Background: Septic cardiomyopathy was recognized more than 30 years ago, but the early phase remains uncharacterized as no existing studies captured patients at the time of Emergency Department (ED) presentation, prior to resuscitation. Therapeutic interventions alter cardiac function, thereby distorting the relationship with disease severity and outcomes. The goal of this study was to assess the impact of illness severity on cardiac function during the first 24 h of sepsis admission. Methods: This was a pre-planned secondary analysis of a prospective observational study of adults presenting to the ED with suspected sepsis (treatment for infection plus either lactate > 2 mmol/liter or systolic blood pressure < 90 mm/Hg) who received < 1L IV fluid before enrollment. Patients had 3 echocardiograms performed (presentation, 3, and 24 h). The primary outcome was the effect of increasing sepsis illness severity, defined by ED Sequential Organ Failure Assessment (SOFA) score, on parameters of cardiac function, assessed using linear mixed-effects models. The secondary goal was to determine whether cardiac function differed between survivors and non-survivors, also using mixed-effects models. Results: We enrolled 73 patients with a mean age of 60 (SD 16.1) years and in-hospital mortality of 23%. For the primary analysis, we found that increasing ED SOFA score was associated with worse cardiac function over the first 24 h across all assessed parameters of left-ventricular systolic and diastolic function as well as right-ventricular systolic function. While baseline strain and E/e' were better in survivors, in the mixed models analysis, the trajectory of Global Longitudinal Strain and septal E/e' over the first 24 h of illness differed between survivors and non-survivors, with improved function at 24 h in non-survivors. Conclusions: In the first study to capture patients prior to the initiation of resuscitation, we found a direct relationship between sepsis severity and global myocardial dysfunction. Future studies are needed to confirm these results, to identify myocardial depressants, and to investigate the link with adverse outcomes so that therapeutic interventions can be developed.
This paper proposes an architectural solution to enhance the resilience of distributed decision-making and control in microgrids and smart grids with respect to communication delays. The paper develops a resource allocation framework to optimally place the multiple-input multiple-output (MIMO) communication technology on critical channels to reduce the communication bottle neck and expedite the convergence speed of distributed online optimization algorithms, which require convergence in the cyber network before the solution can be implemented on the physical grid. The paper shows that optimal placement of the MIMO technology can decrease communication transmission delays, which in turn improves the reliability of power system operational protocols, such as distributed frequency regulation. Illustrative case studies using data from real-world power systems show that only upgrading the critical communication channels is sufficient to achieve system-wide performance improvement.
Parental emotion regulation plays a major role in parent‐child interactions, and in turn, neural plasticity in children, particularly during sensitive developmental periods. However, little is known about how parental emotion dysregulation is associated with variation in children's brain structure, which was the goal of this study. Forty‐five Black American mother–child dyads were recruited from an intergenerational trauma study; emotion regulation in mothers and their children (age 8–13 years) was assessed. Diffusion‐weighted images were collected in children; deterministic tractography was used to reconstruct pathways of relevance to emotion regulation. Metrics of white matter connectivity [fractional anisotropy (FA), mean diffusivity (MD)] were extracted for pathways. Socio‐economic variables were also included in statistical models. Maternal emotion dysregulation was the strongest predictor of child fornix MD (r = .35, p = .001), indicating that more severe emotion dysregulation in mothers corresponded with lower fornix connectivity in children. Maternal impulsivity was a strong predictor of child fornix MD (r = .51, p < .001). Maternal emotion dysregulation may adversely influence connectivity of the child.s fornix, a hippocampal‐striatal pathway implicated in reward processes; these associations remained even after accounting for other socio‐environmental factors. Dysregulated maternal emotions may uniquely impact children's adaptation to trauma/stress by affecting networks that support appetitive processing.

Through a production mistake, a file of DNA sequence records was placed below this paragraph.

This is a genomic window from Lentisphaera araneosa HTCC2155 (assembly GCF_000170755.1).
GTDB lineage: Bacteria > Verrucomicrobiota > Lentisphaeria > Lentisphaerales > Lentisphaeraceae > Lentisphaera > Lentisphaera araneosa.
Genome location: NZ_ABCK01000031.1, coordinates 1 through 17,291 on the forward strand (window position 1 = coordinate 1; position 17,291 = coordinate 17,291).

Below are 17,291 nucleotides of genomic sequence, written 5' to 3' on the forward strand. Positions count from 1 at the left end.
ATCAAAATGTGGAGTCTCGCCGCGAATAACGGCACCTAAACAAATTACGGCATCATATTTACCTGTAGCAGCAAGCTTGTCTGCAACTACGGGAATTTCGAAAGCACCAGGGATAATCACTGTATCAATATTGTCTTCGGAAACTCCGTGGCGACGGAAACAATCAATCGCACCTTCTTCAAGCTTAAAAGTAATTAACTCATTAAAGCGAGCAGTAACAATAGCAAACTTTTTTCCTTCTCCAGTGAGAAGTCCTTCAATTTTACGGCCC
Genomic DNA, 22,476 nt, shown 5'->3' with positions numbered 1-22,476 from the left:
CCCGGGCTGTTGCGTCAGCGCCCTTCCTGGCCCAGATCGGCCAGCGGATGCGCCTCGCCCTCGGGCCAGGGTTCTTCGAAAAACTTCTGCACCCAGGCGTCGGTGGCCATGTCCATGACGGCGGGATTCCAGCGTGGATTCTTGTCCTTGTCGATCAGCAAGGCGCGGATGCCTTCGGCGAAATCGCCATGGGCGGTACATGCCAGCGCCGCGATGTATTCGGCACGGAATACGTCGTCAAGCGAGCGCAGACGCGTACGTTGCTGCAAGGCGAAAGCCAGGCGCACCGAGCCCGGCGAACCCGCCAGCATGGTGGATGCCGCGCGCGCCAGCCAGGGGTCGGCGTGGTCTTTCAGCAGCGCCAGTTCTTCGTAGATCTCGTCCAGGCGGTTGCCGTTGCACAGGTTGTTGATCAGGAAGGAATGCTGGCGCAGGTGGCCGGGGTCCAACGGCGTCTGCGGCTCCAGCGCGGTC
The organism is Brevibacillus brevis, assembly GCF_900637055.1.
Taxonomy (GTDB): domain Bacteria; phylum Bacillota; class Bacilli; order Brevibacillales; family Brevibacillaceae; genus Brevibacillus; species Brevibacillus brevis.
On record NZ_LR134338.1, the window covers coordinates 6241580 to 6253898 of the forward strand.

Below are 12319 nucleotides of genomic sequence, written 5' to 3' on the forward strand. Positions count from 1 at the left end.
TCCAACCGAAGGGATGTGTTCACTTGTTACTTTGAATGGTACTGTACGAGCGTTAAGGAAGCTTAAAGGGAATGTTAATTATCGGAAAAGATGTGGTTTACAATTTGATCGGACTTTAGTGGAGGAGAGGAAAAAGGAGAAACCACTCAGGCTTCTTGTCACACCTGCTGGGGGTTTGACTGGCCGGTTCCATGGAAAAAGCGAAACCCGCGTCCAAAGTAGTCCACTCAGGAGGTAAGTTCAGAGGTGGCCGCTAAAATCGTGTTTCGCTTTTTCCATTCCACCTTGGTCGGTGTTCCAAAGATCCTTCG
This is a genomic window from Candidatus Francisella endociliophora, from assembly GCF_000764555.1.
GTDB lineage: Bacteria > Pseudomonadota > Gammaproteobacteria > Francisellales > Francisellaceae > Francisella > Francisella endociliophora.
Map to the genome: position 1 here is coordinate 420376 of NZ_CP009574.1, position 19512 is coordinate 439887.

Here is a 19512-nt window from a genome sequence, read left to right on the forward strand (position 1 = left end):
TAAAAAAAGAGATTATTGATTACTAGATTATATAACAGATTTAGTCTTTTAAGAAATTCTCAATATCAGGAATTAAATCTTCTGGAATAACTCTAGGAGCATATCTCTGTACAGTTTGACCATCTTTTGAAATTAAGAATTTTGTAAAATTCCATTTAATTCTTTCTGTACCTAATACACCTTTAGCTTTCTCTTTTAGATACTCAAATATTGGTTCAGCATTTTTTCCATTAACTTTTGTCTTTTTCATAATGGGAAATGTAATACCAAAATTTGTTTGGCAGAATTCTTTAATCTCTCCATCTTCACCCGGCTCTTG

Institution pages aggregate content on ResearchGate related to an institution. The members listed on this page have self-identified as being affiliated with this institution. Publications listed on this page were identified by our algorithms as relating to this institution. This page was not created or approved by the institution. If you represent an institution and have questions about these pages or wish to report inaccurate content, you can contact us here.
9,861 members
Julia Gluesing
  • Department of Industrial and Systems Engineering
Sunil Jaiman
  • Department of Pathology
Robert Lasley
  • Department of Physiology
Naresh Kumar
  • Department of Mechanical Engineering
48202, Detroit, Michigan, United States
Head of institution
M. Roy Wilson